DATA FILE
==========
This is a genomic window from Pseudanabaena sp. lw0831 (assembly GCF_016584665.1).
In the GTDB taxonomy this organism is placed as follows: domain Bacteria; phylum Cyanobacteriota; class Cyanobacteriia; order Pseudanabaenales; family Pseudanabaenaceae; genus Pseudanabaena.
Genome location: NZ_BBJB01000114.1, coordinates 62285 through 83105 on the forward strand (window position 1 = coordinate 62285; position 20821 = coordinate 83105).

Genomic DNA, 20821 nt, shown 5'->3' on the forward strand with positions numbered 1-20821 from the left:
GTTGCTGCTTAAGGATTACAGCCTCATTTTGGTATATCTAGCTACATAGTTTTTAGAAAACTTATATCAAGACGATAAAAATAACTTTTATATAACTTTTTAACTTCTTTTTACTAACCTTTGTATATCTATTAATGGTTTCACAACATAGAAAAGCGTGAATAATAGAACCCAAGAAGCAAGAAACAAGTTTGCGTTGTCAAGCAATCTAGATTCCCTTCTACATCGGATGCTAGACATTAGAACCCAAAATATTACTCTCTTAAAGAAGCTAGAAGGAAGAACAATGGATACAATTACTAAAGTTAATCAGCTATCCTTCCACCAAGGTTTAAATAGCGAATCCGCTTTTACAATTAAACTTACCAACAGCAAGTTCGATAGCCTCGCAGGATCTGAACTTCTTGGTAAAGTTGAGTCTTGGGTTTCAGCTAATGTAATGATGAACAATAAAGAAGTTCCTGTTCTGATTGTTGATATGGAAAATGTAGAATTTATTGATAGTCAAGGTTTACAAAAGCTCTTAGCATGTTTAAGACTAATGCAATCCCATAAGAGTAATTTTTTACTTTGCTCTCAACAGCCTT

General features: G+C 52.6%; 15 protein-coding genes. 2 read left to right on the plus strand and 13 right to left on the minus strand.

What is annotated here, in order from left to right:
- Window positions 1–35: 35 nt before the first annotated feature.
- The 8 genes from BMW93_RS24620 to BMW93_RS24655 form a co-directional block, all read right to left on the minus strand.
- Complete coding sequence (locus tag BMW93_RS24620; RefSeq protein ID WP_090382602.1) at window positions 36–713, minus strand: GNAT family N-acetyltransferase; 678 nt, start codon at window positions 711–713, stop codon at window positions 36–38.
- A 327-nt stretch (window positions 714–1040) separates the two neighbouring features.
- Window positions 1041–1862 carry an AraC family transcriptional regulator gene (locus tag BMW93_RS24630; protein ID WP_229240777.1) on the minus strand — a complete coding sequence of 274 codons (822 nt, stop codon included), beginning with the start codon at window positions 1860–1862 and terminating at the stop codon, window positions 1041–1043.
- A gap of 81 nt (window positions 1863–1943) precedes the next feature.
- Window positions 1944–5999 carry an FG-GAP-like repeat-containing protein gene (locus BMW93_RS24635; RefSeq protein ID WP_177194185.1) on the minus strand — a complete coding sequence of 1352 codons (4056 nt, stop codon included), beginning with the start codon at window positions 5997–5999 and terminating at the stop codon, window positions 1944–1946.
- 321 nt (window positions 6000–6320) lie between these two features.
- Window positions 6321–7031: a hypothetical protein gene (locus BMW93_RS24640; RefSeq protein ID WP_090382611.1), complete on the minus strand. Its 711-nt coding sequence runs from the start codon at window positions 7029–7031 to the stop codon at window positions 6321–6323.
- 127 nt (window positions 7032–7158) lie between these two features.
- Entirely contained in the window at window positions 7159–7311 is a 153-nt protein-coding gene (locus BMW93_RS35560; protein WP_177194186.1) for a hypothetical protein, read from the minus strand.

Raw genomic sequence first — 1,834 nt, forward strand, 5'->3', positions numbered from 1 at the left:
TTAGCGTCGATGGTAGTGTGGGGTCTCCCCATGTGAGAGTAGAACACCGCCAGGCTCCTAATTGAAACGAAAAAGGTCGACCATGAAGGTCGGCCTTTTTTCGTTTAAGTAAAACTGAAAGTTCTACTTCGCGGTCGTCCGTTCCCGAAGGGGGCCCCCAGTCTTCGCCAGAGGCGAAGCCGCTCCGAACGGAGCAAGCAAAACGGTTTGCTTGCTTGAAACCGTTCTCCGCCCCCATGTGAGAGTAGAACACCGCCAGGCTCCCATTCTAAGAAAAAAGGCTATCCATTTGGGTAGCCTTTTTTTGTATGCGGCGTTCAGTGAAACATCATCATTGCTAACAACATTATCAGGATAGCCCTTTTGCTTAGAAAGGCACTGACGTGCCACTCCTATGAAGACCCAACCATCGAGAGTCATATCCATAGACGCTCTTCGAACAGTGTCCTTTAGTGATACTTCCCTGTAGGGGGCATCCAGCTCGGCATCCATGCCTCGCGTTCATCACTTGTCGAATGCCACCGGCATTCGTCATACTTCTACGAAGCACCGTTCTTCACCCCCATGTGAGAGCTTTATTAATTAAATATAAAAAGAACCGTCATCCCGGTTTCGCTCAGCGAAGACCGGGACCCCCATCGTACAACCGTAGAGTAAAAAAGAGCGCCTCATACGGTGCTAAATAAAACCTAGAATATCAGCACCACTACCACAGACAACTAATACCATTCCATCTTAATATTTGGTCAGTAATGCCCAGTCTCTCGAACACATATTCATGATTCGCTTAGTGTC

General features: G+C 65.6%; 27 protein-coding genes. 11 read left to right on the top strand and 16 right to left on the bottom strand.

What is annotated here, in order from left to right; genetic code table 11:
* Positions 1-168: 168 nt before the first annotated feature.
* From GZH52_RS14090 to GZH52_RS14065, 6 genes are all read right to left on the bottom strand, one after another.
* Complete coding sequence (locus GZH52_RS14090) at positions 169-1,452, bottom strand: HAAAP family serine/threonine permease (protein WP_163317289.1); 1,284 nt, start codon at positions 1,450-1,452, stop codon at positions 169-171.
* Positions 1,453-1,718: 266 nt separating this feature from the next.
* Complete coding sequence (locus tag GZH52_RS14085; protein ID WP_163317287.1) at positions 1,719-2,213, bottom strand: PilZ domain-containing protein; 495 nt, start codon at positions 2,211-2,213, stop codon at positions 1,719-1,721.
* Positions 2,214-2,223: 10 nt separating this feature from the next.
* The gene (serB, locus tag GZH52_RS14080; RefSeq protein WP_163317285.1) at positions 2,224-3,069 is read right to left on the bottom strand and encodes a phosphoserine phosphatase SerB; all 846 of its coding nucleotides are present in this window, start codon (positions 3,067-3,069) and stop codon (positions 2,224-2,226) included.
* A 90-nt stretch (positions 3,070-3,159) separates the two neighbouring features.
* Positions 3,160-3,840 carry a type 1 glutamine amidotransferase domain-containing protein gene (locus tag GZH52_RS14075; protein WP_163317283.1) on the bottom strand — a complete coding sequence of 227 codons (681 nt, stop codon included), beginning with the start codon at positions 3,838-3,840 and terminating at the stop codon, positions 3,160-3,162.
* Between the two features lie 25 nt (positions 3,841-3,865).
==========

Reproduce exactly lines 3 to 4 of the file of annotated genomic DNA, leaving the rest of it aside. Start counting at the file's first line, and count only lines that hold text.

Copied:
Genome location: NZ_BBJB01000114.1, coordinates 62285 through 83105 on the forward strand (window position 1 = coordinate 62285; position 20821 = coordinate 83105).

Genomic DNA, 20821 nt, shown 5'->3' on the forward strand with positions numbered 1-20821 from the left: